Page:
State auditors this week rapped the Freeport and Wantagh school districts for compiling excessive budget surpluses over multiple years, bringing to 21 the total number of Long Island systems criticized for such practices since January 2014.

In Freeport’s case, auditors from the state comptroller’s office found that the district’s unrestricted fund balances — commonly known as “rainy day” accounts — equaled as much as 12 percent of annual budgets. That, auditors said, was more than three times the legal limit.

The review covered school years 2012-13 through 2014-15.

“Funding reserves at greater than reasonable levels essentially results in real property tax levies that are higher than necessary,” stated the report issued by the comptroller’s regional Hauppauge office, headed by chief examiner Ira McCracken.

Freeport Superintendent Kishore Kuncham strongly disputed the state’s calculations. He defended his administration’s budgeting approach in a 17-page letter to auditors, which presented a detailed description of the district’s efforts to hold down taxes and promote academic quality.

The letter said that Freeport, during the period examined by auditors, held its average annual tax-levy increase to 1.8 percent, while also improving graduation rates and adding college-level Advanced Placement courses to its high-school curriculum.

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“Freeport Public Schools is extremely committed to providing an outstanding educational program and world-class opportunities for all students to blossom to their full potential,” Kuncham stated.

State auditors reported that Freeport overestimated expenses by an annual average of $12.2 million, or 8 percent. Auditors also looked at five district reserve funds set up for specific purposes such as workers’ compensation and unemployment insurance, and found that amounts set aside in four of those funds were five to eight times greater than what was needed to meet annual costs.

In Wantagh, state examiners also found that the district consistently overestimated expenses. They calculated that this allowed the district to build up excess reserves equivalent to between 5.3 percent and 8.6 percent of annual budgets between 2012-13 and 2014-15.

Wantagh officials responded that they acted in a financially responsible manner, by establishing a capital reserve fund that allowed the district to improve its buildings and grounds without borrowing money or raising taxes.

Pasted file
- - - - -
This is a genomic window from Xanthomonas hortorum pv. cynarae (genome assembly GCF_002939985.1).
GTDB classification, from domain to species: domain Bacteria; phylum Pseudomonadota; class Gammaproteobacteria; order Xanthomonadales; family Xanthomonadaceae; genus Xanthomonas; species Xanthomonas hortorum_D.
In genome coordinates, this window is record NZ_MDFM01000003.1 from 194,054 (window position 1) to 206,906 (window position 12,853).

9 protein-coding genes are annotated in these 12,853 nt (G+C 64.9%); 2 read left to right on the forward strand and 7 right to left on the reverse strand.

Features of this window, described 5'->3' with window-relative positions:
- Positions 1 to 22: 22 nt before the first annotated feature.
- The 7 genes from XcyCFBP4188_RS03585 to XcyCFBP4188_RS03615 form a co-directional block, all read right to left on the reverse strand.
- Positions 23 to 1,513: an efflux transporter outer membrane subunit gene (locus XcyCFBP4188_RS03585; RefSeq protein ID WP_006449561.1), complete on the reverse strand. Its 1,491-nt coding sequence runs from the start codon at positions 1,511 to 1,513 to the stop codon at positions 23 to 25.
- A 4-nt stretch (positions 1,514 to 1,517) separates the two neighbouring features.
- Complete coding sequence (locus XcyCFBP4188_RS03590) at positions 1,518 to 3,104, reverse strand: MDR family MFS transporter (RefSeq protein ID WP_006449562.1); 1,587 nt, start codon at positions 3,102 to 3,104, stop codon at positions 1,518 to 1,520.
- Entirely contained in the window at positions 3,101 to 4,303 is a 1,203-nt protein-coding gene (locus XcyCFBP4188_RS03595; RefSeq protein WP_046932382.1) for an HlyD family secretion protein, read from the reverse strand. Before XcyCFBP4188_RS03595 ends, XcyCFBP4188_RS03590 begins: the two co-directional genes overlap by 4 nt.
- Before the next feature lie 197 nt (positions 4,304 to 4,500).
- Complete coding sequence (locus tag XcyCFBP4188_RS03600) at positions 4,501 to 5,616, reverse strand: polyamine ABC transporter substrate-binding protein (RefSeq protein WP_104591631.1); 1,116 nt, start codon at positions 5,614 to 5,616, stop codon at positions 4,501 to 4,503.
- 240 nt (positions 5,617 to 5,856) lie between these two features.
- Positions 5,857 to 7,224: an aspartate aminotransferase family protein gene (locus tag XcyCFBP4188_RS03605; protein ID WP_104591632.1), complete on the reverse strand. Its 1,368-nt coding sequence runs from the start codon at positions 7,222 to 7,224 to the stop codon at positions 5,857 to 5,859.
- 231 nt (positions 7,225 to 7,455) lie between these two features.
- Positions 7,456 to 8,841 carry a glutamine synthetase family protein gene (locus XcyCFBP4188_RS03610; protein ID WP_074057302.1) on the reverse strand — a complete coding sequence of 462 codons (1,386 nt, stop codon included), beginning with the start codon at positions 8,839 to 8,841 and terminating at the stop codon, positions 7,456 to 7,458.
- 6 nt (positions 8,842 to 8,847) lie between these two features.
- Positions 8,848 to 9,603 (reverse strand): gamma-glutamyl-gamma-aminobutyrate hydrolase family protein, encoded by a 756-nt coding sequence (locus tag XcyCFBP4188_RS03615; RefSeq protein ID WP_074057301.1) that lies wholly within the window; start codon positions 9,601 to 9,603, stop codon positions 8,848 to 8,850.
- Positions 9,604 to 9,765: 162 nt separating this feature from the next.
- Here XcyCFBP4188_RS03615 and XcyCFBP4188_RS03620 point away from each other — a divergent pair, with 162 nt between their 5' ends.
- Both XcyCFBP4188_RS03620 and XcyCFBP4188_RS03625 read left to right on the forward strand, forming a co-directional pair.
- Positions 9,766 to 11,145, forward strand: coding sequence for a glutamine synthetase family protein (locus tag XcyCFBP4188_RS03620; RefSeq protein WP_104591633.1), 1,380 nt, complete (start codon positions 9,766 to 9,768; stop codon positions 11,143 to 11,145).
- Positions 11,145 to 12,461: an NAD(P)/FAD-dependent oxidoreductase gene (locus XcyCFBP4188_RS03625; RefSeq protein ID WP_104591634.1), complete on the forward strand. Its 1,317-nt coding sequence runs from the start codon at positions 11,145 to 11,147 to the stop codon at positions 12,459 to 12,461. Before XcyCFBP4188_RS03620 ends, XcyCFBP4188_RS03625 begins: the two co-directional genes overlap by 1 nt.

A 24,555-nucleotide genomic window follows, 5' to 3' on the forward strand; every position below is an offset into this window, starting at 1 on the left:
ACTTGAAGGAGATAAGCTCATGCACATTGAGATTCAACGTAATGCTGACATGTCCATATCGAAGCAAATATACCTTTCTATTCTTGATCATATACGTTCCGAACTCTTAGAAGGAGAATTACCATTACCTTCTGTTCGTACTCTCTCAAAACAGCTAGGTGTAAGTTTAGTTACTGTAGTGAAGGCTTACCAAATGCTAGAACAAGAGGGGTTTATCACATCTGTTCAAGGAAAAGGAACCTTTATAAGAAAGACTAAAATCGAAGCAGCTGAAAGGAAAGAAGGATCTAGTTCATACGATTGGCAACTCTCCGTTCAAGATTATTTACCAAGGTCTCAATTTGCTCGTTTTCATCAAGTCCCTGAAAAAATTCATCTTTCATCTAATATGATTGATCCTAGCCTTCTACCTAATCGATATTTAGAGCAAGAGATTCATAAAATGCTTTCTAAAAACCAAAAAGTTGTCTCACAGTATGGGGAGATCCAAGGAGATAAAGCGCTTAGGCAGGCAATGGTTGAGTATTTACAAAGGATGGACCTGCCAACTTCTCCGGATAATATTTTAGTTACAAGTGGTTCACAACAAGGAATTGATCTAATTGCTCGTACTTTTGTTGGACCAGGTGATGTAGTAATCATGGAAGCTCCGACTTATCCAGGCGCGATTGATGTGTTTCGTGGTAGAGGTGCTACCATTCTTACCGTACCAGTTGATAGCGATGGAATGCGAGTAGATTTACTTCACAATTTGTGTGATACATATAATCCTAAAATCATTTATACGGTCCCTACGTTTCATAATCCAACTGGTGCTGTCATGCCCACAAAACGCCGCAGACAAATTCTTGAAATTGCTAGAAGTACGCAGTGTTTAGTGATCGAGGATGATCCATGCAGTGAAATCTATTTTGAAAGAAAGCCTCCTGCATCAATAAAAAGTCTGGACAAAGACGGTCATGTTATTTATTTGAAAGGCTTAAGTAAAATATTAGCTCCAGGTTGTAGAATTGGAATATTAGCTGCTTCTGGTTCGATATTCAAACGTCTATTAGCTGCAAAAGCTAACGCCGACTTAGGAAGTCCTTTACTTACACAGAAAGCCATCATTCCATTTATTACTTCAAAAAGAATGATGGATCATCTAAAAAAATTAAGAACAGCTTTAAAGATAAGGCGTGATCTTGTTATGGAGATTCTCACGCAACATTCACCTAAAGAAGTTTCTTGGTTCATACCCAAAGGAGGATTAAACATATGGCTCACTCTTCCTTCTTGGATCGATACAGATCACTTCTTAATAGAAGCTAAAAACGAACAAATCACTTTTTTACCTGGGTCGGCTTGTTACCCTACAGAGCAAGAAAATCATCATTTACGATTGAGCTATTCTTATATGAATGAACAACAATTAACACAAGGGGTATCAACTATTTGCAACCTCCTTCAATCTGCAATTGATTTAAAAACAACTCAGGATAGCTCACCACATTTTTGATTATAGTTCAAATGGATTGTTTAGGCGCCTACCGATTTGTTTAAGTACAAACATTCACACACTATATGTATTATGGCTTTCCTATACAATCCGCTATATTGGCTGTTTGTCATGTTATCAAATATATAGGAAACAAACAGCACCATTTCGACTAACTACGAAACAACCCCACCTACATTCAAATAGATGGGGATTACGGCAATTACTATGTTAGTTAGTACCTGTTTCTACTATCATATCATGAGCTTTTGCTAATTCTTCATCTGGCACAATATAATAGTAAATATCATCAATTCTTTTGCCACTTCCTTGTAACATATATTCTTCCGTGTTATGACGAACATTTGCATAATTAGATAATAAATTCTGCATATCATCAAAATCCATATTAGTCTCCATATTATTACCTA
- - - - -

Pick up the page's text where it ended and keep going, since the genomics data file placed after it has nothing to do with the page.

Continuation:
School board President Anthony Greco and Superintendent Maureen Goldberg, in their response letter, also described Wantagh as “a fiscally conservative school district” that had consistently kept tax-levy increases within state-imposed cap limits.

The issue of school-district reserve funds is a politically sensitive one in Nassau and Suffolk counties.

New York State limits districts’ unrestricted reserves to no more than 4 percent of annual budgets. The comptroller’s office has repeatedly reminded districts that the limit is set by state law, and that its auditors are responsible for reporting any violations and recommending corrections.

But many local school administrators and a substantial number of outside fiscal experts contend the 4 percent limit is unrealistic. The advocates have added that districts should be allowed to maintain “rainy day” reserves that are substantially larger to provide a financial cushion in times of economic uncertainty.

They cited, as an example, the state’s decision to cut financial aid to districts in 2010-11 and 2011-12, in the wake of a recession and stock market crash.

Kuncham, in his letter, stated, “Hopefully, the Governor and state legislature consider the practical and sound models that exist in the rest of the country and raise the unrestricted fund balance to a minimum of six percent or similar laws that apply to state and local governments [of no limit].”